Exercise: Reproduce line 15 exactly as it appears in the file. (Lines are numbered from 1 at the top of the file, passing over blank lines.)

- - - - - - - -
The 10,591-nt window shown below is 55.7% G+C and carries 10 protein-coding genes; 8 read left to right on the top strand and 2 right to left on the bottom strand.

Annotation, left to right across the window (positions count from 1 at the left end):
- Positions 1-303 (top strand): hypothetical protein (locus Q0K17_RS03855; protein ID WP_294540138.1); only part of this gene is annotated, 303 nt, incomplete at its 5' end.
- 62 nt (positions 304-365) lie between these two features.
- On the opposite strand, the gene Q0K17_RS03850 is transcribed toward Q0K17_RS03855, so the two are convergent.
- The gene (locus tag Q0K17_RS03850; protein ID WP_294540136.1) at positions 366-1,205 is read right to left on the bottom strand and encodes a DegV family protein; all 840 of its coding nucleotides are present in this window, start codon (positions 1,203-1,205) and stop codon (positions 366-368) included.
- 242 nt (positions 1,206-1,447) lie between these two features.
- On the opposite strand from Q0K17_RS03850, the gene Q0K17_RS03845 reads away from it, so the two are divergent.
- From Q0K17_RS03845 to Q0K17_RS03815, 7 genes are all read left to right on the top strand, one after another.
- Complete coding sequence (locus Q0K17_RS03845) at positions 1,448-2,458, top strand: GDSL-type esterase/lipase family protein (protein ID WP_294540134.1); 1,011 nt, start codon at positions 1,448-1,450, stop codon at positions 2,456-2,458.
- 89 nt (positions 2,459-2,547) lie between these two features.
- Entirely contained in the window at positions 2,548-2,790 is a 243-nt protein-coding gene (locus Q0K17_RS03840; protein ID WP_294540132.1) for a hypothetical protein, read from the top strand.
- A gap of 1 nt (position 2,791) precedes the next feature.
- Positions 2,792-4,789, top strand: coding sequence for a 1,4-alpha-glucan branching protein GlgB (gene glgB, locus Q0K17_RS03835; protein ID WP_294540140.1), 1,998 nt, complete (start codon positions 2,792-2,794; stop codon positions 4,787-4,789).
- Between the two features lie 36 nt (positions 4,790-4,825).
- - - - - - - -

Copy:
- Between the two features lie 36 nt (positions 4,790-4,825).